For me, beauty is not what you see when you look at a sculpture, but what you feel. There are no rules in art, and there is no strictly defined process for creating a sculpture. The artist is his own master and creates his own world as he wants and as he knows it.
Generally, I start by sketching a drawing. Then, I sculpt that idea in clay. From the clay figure, I create a plaster cast, and from that cast I create a plaster sculpture. Then, depending on the resources I have, both physical and monetary, I use the plaster sculpture to create a final piece in a more permanent material, such as bronze or marble.
As a student, I worked from live models and focused on realism. This is what the professors required of us, so that we would learn the basics of sculpture. It was only in our fourth year that we were given the task of creating a sculpture in our own style. This was incredibly difficult, not only for me, but for every student – to find something original and creative. My first sculptures were in marble and wood, like the sculptures of my professors, but I did not enjoy working with these materials. They felt very restrictive to me. Then, one day, as I was sitting in my work area eating burek, surrounded by scraps of metal, wood, and stone left over from the sculptures I had made, the idea came to me to clean up the space by taking all the scraps and turning them into sculptures. This was the start of my original work. I used these scraps to shape pieces inspired by Macedonian “Folklor” – traditional dress, dances, poems, and songs. I enjoyed the idea that these sculptures were somehow ecological, turning waste into something beautiful and lasting.
After I finished University in 2002, I began to focus more on exploring the human form. My first solo exhibition, inspired by the work of some of the greatest sculptors and the beauty of the female form, consisted of female figures, which I sculpted in clay and then cast in polymarble. Over time, human figures have continued to provide me my greatest inspiration, but my work has become increasingly stylized, first with clear and clean forms that carry a distinct message, and now, in my latest work, with more expressive, surreal interpretations. My series “Pairs,” created in 2012, focused on the interconnectedness of things, such as “Wisdom and Curiosity” or “Father and Child.”
Next, I focused for a period on creating my own mythology by sculpting would-be heroes who reflect what I see as most urgent and important in modern life, such as a hybrid of man and rooster who calls the viewer to awaken to his connectedness with the natural world (“Awakening”) and a hybrid woman and bird who symbolizes the key role of travel in understanding the world and one’s own existence (“Traveler”).
During the pandemic, as my wife, daughter, and I have been like a world unto ourselves, family inevitably became the dominant theme in my work. Every new sculpture became not only an experiment in style, form, and material, but an exploration of closeness and distance, physical and emotional.
My professional biography is as follows:
Sinisha Noveski (born September 6, 1978) is an award-winning academic sculptor and educator. He has more than 20 sculptures exhibited in public spaces in Macedonia, Serbia, Bulgaria and the USA. He has exhibited in 19 solo and more than 30 group exhibitions. He is a member of the Society of Fine Artists of Macedonia as well as the Society of Fine Artists from Macedonia in Serbia, where he served on the Board of Managers from 2014 to 2022. He has participated in more than ten art colonies and symposiums and has won as many awards, both for his own artistic works and for the work of his students. In 2022, his sculpture “Family, Uprooted” won the top prize at the Annual Exhibition of the Society of Fine Artists of Macedonia.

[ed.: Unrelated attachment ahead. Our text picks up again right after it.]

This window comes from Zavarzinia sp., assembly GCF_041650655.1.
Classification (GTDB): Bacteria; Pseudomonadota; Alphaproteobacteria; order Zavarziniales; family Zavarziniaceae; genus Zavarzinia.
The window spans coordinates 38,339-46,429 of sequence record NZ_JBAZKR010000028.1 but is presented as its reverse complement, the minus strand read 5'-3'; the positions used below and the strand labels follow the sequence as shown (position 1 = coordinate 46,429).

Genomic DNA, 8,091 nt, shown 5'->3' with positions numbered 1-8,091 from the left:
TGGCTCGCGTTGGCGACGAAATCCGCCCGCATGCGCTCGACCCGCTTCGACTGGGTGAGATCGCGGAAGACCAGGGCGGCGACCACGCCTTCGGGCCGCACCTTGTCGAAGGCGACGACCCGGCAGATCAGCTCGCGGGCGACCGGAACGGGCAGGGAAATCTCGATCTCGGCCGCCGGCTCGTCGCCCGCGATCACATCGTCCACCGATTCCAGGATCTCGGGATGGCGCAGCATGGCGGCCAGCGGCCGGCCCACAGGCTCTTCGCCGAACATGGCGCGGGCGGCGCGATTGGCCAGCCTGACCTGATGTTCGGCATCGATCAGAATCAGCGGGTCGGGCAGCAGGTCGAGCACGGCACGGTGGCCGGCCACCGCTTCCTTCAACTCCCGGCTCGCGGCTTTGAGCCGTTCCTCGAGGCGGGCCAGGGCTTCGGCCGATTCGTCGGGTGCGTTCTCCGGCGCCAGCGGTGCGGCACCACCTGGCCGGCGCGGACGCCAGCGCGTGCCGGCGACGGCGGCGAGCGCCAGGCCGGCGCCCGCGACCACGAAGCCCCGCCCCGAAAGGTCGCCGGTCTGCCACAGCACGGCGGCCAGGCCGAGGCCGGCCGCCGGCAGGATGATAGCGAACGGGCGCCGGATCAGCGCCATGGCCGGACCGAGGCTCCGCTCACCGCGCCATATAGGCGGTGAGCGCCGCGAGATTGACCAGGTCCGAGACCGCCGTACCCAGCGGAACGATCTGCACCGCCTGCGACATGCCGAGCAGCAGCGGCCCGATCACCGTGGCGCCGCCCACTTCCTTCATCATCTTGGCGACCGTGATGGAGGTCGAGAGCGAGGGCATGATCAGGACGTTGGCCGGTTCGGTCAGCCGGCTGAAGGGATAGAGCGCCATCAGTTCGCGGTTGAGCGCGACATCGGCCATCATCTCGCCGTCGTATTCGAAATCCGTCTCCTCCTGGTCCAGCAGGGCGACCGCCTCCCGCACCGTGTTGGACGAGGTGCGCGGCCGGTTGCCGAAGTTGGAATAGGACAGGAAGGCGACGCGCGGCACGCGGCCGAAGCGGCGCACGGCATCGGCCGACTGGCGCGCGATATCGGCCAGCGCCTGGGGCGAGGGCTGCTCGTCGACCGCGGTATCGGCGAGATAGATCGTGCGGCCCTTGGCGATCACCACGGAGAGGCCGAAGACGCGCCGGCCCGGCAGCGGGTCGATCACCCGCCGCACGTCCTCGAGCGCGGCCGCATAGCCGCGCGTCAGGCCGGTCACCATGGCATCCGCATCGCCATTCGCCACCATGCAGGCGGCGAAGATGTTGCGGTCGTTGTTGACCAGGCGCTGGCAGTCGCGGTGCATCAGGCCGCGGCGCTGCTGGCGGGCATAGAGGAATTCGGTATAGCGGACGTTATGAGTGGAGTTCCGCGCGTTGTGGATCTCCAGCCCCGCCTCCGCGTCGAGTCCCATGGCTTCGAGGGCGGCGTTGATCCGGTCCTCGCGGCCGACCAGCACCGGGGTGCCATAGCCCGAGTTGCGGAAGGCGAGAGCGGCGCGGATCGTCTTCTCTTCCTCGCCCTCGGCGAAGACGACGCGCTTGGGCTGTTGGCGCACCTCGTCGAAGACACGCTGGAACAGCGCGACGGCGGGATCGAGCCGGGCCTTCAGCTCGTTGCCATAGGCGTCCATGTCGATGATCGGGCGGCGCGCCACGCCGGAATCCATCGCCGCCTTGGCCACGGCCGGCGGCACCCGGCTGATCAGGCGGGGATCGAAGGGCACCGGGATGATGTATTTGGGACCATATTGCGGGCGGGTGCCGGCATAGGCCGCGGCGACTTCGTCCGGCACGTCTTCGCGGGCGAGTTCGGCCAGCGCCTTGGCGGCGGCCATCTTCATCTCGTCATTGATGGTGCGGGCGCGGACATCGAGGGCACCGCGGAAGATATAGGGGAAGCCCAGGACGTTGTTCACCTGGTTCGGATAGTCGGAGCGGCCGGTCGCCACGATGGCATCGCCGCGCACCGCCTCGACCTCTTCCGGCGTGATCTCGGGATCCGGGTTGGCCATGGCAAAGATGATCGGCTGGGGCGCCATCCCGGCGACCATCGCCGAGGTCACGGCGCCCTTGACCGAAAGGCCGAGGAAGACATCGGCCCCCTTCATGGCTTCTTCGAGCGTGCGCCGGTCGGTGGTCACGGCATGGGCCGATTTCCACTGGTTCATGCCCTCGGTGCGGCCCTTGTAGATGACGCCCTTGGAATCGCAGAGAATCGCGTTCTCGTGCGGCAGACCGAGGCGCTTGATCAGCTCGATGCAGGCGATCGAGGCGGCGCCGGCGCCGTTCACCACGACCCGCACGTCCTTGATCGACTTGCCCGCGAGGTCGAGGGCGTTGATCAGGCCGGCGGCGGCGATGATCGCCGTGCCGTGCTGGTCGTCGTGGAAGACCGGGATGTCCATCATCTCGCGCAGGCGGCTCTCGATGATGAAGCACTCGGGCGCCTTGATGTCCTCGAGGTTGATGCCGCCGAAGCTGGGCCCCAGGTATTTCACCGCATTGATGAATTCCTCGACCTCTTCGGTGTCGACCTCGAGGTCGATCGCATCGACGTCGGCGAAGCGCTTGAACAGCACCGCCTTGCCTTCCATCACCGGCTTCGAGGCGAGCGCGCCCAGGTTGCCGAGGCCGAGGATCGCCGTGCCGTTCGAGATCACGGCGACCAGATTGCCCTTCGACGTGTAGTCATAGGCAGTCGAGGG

After graduating from the Faculty of Fine Arts in Skopje in 2002 as the top student in sculpture, Noveski worked as an assistant to eminent sculptors Tome Serafimovski, Dragan Poposki-Dada, Rubens Korubin and Nikola Smilkov. During this period, he also contributed to the creation of ten of the most famous works in the country, including Korubin’s mosaic “Macedonia” (Pelince) and Serafimovksi’s monuments “Milton Manaki” (Bitola) and “Skopje 63” (Skopje). He obtained the title Professor of Fine Arts in 2004, and from 2007 to 2011 he taught fine art at Sveti Naum Ohridski Secondary School in Makedonski Brod. He completed his master’s studies at the Department of Sculpture at the Faculty of Fine Arts in Skopje in 2011 under the mentorship of professor Zharko Basheski.
From 2011 to 2022, Noveski expanded his career in Belgrade, Serbia, where, in addition to developing as an independent artist, he contributed to the fields of education and cultural diplomacy as professor of dine arts at the International School Beyza (2013 to 2014), external advisor for culture for the Embassy of Macedonia in Belgrade (2014 to 2018), president of the Board of Managers of the Macedonian National Council for Culture (2015 to 2019), artistic director of the Days of Macedonian Culture in Belgrade (2013 to present), member of the Board of Managers of the Society of Fine Artists of Macedonia in Serbia (2014 to present) and cultural associate of the Nusic Foundation (2014 to present).
To learn more about my work, commission a sculpture, or schedule a visit to my studio, please email email@example.com.
My work can also be found on the online gallery Saatchi Art at www.saatchiart.com/noveski.